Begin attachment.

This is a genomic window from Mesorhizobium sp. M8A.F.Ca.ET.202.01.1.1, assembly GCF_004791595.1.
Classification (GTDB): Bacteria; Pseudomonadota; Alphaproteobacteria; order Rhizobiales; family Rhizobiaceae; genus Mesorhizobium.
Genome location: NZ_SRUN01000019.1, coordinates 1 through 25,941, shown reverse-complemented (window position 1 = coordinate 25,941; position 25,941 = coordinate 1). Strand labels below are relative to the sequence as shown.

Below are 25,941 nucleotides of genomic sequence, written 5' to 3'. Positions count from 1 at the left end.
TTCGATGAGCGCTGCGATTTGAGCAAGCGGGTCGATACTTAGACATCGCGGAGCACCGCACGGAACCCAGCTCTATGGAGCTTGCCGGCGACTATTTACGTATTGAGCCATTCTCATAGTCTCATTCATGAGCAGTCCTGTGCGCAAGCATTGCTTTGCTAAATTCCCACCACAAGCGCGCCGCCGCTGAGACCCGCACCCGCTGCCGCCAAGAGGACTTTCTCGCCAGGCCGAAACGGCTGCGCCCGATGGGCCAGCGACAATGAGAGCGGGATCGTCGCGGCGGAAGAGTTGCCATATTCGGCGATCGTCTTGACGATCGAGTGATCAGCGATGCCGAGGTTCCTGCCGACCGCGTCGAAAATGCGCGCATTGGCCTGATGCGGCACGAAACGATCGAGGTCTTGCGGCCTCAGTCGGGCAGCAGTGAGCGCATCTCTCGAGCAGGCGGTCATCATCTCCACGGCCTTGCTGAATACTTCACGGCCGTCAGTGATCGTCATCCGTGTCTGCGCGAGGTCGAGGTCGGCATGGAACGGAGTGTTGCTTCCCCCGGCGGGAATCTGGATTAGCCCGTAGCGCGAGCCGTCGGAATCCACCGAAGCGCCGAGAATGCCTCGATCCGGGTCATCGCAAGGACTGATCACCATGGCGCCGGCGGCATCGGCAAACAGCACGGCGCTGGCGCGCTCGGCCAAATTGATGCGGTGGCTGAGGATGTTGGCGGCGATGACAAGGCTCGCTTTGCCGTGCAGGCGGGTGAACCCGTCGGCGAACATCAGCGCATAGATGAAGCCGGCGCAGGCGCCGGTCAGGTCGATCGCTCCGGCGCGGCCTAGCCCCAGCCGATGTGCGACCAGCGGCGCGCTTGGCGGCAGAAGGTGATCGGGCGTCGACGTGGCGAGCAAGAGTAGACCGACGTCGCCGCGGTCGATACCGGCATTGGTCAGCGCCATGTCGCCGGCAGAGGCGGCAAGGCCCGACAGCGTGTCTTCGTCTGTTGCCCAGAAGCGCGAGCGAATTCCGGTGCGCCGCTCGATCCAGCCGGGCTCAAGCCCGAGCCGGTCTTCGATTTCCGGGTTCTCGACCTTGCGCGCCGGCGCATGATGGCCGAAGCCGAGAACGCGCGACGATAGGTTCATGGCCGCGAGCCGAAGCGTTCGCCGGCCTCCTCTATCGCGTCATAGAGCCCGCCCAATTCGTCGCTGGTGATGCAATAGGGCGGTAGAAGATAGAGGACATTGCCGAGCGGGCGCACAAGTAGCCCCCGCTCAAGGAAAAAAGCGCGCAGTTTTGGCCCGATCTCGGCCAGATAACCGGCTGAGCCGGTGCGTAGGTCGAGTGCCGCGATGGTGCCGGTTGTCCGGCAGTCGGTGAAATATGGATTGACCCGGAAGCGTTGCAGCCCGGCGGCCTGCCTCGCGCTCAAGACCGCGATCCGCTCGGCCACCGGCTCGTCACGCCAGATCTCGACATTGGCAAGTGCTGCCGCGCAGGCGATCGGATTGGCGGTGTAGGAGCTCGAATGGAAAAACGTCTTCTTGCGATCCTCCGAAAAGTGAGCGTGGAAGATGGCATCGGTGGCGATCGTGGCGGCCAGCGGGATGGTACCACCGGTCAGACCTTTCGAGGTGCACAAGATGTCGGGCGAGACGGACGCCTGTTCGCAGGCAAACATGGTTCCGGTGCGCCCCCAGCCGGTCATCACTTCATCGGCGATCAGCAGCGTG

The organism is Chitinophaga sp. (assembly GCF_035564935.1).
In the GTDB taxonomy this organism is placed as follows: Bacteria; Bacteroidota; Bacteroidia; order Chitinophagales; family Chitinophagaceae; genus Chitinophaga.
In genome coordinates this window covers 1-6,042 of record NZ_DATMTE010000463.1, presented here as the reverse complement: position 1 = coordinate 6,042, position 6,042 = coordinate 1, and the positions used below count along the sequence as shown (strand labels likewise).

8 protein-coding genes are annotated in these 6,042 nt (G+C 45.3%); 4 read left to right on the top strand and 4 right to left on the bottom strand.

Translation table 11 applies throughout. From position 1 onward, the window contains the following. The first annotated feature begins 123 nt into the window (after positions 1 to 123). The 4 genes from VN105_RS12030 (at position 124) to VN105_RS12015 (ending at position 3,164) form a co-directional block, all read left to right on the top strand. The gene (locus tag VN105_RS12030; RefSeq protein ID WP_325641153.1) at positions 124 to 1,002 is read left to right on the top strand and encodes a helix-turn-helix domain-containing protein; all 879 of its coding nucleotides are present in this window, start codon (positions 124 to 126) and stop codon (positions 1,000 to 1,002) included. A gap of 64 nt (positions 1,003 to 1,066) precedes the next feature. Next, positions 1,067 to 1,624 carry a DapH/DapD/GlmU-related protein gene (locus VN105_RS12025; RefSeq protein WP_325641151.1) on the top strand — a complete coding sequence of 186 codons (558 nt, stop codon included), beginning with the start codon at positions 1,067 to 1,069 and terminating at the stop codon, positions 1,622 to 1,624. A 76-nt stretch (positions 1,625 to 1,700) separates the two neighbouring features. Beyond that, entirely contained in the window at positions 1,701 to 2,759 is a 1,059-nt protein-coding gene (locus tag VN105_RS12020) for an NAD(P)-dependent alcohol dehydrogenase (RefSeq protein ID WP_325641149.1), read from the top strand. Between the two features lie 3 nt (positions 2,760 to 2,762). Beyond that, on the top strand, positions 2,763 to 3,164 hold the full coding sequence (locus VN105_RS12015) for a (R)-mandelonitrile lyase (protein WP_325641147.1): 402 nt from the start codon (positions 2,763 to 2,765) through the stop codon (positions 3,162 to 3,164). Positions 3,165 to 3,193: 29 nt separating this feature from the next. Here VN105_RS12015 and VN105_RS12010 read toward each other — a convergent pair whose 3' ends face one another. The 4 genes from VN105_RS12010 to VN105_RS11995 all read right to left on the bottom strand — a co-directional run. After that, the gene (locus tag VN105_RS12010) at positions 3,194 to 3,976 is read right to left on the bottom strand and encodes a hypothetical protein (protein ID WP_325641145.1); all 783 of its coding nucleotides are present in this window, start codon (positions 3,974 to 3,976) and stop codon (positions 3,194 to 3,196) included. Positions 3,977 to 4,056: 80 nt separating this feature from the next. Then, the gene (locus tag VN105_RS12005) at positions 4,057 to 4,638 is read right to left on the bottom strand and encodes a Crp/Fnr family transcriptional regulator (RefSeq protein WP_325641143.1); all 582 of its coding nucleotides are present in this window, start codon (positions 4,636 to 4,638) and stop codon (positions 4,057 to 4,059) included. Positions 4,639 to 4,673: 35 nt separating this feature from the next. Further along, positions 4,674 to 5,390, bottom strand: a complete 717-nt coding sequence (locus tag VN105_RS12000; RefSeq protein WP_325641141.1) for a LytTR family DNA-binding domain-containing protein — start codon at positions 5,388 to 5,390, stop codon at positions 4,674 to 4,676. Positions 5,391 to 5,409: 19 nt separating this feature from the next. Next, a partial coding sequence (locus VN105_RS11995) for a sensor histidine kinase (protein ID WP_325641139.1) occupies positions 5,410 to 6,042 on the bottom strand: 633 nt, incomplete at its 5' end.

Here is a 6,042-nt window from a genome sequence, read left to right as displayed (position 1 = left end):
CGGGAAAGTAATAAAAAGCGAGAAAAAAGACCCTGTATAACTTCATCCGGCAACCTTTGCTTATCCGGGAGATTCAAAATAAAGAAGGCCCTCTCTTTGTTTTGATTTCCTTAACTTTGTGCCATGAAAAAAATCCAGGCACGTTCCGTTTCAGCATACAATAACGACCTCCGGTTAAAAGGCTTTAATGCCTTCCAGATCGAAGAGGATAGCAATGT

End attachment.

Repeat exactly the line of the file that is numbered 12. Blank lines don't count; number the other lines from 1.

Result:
CGGGAAAGTAATAAAAAGCGAGAAAAAAGACCCTGTATAACTTCATCCGGCAACCTTTGCTTATCCGGGAGATTCAAAATAAAGAAGGCCCTCTCTTTGTTTTGATTTCCTTAACTTTGTGCCATGAAAAAAATCCAGGCACGTTCCGTTTCAGCATACAATAACGACCTCCGGTTAAAAGGCTTTAATGCCTTCCAGATCGAAGAGGATAGCAATGT